Mother Wore Tights

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Mother Wore Tights
Theatrical poster
Directed by Walter Lang
Produced by Lamar Trotti
Written by Lamar Trotti
Miriam Young (book)
Starring Betty Grable
Dan Dailey
Cinematography Harry Jackson
Edited by J. Watson Webb Jr.
Release date(s) September 1947 (1947-09)
Running time 107 minutes
Country United States
Language English
Box office $4.1 million (US/ Canada rentals) [1]

Mother Wore Tights is a 1947 musical film starring Betty Grable and Dan Dailey as married vaudeville performers, directed by Walter Lang.

This was Grable and Dailey's first film together, based on a book of the same name by Miriam Young. It was the highest grossing film of Grable's career up to this time, earning more than $5 million at the box office. It was also 20th Century Fox's most successful film of 1947.

Alfred Newman won the Academy Award for Original Music Score. Josef Myrow (music) and Mack Gordon (lyrics) were nominated for Original Song ("You Do"), while Harry Jackson was nominated for Color Cinematography.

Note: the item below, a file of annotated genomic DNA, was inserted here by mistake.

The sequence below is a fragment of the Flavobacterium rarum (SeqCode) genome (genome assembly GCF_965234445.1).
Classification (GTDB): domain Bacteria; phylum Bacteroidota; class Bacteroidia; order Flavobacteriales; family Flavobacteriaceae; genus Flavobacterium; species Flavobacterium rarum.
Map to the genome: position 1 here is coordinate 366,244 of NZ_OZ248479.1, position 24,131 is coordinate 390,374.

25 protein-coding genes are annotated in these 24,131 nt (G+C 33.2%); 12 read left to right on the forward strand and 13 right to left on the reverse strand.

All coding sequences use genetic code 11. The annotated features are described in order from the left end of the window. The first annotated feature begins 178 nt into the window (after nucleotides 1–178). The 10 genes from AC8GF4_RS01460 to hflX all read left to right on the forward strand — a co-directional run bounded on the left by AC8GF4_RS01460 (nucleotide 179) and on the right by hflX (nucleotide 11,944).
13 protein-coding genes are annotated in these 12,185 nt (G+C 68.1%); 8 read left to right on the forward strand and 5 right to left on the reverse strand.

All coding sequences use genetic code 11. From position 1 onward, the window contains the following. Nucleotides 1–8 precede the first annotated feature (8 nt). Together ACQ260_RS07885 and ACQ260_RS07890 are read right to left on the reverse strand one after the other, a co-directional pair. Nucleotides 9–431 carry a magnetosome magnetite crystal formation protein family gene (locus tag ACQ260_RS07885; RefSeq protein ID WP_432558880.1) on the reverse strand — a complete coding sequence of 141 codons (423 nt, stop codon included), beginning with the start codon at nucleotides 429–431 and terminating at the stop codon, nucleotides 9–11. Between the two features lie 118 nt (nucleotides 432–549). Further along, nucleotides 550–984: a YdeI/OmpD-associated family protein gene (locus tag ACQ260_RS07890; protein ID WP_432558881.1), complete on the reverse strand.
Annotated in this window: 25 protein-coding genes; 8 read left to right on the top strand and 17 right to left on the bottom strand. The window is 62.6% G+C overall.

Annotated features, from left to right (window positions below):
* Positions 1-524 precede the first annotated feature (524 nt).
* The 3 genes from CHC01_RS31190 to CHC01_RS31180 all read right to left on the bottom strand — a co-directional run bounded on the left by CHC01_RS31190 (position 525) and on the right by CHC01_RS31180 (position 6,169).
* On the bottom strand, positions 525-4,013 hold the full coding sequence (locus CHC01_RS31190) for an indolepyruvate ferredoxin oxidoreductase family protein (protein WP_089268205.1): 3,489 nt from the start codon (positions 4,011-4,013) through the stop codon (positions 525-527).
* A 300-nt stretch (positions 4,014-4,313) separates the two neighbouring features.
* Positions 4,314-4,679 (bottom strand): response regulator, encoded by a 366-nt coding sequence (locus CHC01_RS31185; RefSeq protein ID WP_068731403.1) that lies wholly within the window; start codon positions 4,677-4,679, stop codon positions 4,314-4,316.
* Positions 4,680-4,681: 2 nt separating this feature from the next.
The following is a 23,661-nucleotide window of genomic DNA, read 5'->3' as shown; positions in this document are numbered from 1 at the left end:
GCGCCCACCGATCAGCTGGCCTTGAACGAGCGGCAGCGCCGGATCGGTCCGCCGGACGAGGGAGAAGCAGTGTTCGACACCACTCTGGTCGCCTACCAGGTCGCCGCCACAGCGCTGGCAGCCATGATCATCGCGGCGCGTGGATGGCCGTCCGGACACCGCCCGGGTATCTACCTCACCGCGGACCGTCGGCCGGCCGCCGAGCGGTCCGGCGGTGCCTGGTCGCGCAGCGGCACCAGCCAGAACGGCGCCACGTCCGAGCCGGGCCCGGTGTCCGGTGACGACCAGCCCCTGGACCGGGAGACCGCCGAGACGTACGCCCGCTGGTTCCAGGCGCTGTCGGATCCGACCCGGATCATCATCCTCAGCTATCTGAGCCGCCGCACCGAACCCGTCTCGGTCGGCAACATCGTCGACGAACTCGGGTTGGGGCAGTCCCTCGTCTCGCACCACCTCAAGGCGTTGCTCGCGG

In turn-of-the-century Oakland, California, the teenaged Myrtle McKinley is expected to follow high school by attending a San Francisco business college. Instead, she takes a job performing with a traveling vaudeville troupe, where she meets and falls in love with singer-dancer Frank Burt.

Frank proposes they marry and also entertain on stage together as an act, which proves very popular. Myrtle retires from show business after giving birth to daughters Iris and Mikie, while her husband goes on tour with another partner.

A few years later, less successful now, Frank persuades his wife to return to the stage. The girls are cared for by their grandmother as their parents leave town for months at a time.

Iris and Mikie are school girls when they are given a trip to Boston to see their parents. Iris meets a well-to-do young man, Bob Clarkson, and is permitted to attend an exclusive boarding school there. She is embarrassed by her parents' profession, however, and mortified at what the reaction will be from Bob and all of her new school friends when they learn that her parents are performing nearby.

Myrtle and Frank take matters into their own hands, arranging with the school to have all of the students attend a show. To her great relief, Iris is delighted when her classmates adore her parents' sophisticated act. By the time she's out of school and ready to marry, Iris wants to go into show business herself.



  1. ^ "All-Time Top Grossers", Variety, 8 January 1964 p 69

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